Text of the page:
In addition to considering the patient experience and how to best support your care delivery model, you should also take into account the administrative components of a part-time vs full-time workforce. Not only are the regulatory frameworks different across states, but the type of employees you hire will also influence the resources required to manage your workforce. A team of all contract workers is likely to be larger, but full-time employees will require more time and ultimately a larger management infrastructure. Either way, you’ll need to support onboarding and training, ongoing education, and quality assurance for your provider team. 

Physicians vs Advanced Practice Providers

Across the healthcare landscape, institutions utilize Advanced Practice Providers (such as Nurse Practitioners or Physician Assistants) to supplement their physician workforce. APPs are able to provide many of the same services as physicians at a much lower cost, so they can be very useful as you expand your provider team. If you’re considering hiring NPs or PAs, it’s critical that you understand the regulatory requirements for these providers in the states where they will be practicing. Physician oversight requirements vary greatly from state to state, and you should take into account any additional administrative burden on your physicians when you plan out APP hiring. While nurse practitioners are able to practice independently in certain states (generally they qualify based on hours of experience), other states require frequent meetings between the NP and supervising physician as well as chart review. Before bringing these providers onto your team, you should review their proposed responsibilities and workflows with regulatory counsel to ensure compliance, and have a plan to track any oversight requirements. 

Putting the pieces together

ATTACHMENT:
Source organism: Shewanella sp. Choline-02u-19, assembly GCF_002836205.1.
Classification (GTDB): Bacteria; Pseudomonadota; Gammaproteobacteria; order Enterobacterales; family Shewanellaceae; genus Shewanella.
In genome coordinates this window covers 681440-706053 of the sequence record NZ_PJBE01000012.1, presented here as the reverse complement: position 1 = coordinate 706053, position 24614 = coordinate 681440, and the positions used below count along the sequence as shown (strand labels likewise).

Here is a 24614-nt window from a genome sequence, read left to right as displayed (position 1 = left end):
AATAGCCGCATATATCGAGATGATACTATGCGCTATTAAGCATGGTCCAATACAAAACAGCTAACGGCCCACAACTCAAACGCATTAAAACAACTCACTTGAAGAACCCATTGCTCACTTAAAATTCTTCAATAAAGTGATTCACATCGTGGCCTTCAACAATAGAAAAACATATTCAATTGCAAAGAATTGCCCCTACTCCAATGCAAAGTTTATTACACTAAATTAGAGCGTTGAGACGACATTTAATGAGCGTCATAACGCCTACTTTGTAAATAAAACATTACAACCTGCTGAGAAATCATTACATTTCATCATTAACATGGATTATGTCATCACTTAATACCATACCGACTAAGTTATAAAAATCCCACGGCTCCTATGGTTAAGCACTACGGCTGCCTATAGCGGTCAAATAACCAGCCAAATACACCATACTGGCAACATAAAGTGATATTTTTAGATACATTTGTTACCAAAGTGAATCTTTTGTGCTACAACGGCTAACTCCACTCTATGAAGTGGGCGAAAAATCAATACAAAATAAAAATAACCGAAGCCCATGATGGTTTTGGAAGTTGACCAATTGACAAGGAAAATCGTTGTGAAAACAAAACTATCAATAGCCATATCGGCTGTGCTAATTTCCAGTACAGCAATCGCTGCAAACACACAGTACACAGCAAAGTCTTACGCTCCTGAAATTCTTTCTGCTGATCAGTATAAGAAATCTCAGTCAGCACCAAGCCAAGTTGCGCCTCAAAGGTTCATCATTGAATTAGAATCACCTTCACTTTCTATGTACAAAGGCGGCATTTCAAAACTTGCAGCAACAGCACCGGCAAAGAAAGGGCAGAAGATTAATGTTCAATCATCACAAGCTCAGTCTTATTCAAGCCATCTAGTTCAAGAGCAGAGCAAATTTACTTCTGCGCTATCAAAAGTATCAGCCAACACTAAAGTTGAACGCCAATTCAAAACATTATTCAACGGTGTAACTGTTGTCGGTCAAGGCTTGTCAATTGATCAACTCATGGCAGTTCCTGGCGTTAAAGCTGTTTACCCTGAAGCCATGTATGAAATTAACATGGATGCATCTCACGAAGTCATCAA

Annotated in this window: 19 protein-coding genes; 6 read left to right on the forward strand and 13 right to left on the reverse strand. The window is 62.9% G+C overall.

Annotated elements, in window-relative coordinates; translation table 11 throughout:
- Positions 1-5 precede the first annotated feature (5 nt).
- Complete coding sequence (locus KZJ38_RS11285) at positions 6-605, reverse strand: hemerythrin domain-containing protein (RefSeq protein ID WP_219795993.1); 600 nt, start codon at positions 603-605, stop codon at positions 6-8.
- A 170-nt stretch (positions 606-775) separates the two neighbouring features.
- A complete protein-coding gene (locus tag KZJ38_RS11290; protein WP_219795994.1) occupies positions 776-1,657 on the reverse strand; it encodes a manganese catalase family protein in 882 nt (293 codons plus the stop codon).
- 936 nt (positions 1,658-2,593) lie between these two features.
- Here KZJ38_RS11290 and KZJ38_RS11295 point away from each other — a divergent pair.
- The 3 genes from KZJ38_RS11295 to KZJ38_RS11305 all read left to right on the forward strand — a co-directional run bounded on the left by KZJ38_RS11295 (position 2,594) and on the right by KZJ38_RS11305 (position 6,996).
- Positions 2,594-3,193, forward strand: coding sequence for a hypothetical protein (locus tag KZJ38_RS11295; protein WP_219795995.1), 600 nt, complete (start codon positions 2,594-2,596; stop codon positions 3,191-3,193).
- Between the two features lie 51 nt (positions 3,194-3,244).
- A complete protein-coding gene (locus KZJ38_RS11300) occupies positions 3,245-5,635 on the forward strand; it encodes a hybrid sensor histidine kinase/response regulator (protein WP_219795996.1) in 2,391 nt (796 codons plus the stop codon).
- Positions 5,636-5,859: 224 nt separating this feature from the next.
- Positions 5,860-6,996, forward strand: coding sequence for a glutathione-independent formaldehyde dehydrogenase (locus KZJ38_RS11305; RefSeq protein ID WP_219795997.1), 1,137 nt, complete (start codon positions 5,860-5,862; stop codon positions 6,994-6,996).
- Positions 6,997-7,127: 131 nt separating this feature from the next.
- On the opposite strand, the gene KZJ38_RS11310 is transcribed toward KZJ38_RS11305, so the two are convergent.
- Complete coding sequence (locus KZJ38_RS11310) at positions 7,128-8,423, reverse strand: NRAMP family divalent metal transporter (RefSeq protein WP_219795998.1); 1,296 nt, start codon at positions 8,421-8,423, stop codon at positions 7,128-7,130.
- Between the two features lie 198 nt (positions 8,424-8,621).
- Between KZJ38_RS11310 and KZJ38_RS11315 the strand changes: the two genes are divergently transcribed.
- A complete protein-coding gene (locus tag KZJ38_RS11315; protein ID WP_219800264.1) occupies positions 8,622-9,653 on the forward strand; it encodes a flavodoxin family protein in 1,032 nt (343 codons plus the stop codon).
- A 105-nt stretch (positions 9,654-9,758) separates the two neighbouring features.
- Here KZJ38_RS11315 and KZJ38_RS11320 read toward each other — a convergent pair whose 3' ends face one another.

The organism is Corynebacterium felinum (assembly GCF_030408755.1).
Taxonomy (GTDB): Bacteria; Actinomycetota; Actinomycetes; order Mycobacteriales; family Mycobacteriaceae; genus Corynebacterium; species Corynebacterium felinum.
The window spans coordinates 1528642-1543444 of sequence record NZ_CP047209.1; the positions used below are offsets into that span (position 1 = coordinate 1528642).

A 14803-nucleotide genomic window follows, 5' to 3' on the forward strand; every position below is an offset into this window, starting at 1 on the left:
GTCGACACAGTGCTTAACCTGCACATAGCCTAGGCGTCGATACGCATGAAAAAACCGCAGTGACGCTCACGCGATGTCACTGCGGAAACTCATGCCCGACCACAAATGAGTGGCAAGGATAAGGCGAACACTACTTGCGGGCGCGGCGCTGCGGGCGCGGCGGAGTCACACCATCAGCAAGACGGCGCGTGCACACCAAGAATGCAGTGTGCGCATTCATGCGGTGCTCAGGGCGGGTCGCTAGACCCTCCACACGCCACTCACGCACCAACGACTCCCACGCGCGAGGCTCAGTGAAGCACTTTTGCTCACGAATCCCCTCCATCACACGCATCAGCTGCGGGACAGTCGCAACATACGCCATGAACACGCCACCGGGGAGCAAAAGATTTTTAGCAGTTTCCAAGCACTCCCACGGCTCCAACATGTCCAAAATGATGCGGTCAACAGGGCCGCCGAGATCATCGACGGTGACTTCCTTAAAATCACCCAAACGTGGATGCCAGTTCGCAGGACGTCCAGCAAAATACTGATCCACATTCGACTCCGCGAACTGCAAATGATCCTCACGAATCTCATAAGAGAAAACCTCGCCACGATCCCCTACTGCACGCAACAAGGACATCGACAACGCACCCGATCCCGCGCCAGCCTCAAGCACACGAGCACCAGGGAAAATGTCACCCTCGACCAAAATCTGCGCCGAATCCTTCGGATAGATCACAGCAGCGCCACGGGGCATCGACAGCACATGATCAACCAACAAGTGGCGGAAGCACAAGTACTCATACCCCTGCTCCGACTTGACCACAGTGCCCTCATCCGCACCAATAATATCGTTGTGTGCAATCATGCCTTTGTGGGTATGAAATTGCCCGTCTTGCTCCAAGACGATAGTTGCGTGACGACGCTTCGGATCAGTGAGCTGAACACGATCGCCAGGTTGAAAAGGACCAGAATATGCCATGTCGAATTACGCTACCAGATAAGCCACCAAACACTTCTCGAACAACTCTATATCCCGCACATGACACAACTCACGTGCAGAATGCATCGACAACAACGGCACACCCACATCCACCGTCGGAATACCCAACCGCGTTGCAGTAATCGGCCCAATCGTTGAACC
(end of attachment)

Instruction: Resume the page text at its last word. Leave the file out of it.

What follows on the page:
In addition to the specific roles on your care team, you also need to determine what types of employees are the best fit for those roles (full-time, part-time, or contract), and how many of each you’ll need. The best place to start by asking yourself a few key questions: 

  • What is the key value behind your offering? Examples might be access to specialized provider care, monitoring and accountability for a chronic condition, or a more streamlined experience for an established treatment.
  • How often are patients interacting with your team? This could range from daily to annually.
  • What is the nature of those interactions? Are they mostly clinical? Are they mostly about care coordination?
  • How often might you encounter acute or emergent clinical scenarios? Based on your treatment offering, you may also need to consider how you handle emergencies during and outside of business hours. 

The answers to these questions will be different for everyone. For example, many direct-to-consumer telemedicine offerings have built strong businesses around making existing treatment options more affordable and convenient for patients. In these models, speed and consistency of experience may be more important than a long-term relationship between a patient and a provider. On the other hand, for a specialty chronic care practice, patients will likely build deep relationships with individual providers over the span of years, so continuity of care and trust become more important than speed. In other areas, such as behavioral health, patients may value both experiences in different circumstances; choosing to have a primary therapist they trust for each scheduled session with the option to speak to someone immediately if they’re experiencing a crisis.    

Your hiring model will likely change over time as you expand your patient population and your services. Keeping the patient experience at the center of your hiring strategy will ensure your care team is built around meeting their needs effectively. Once you’ve done that, you can think about how to optimize that model for cost efficiency.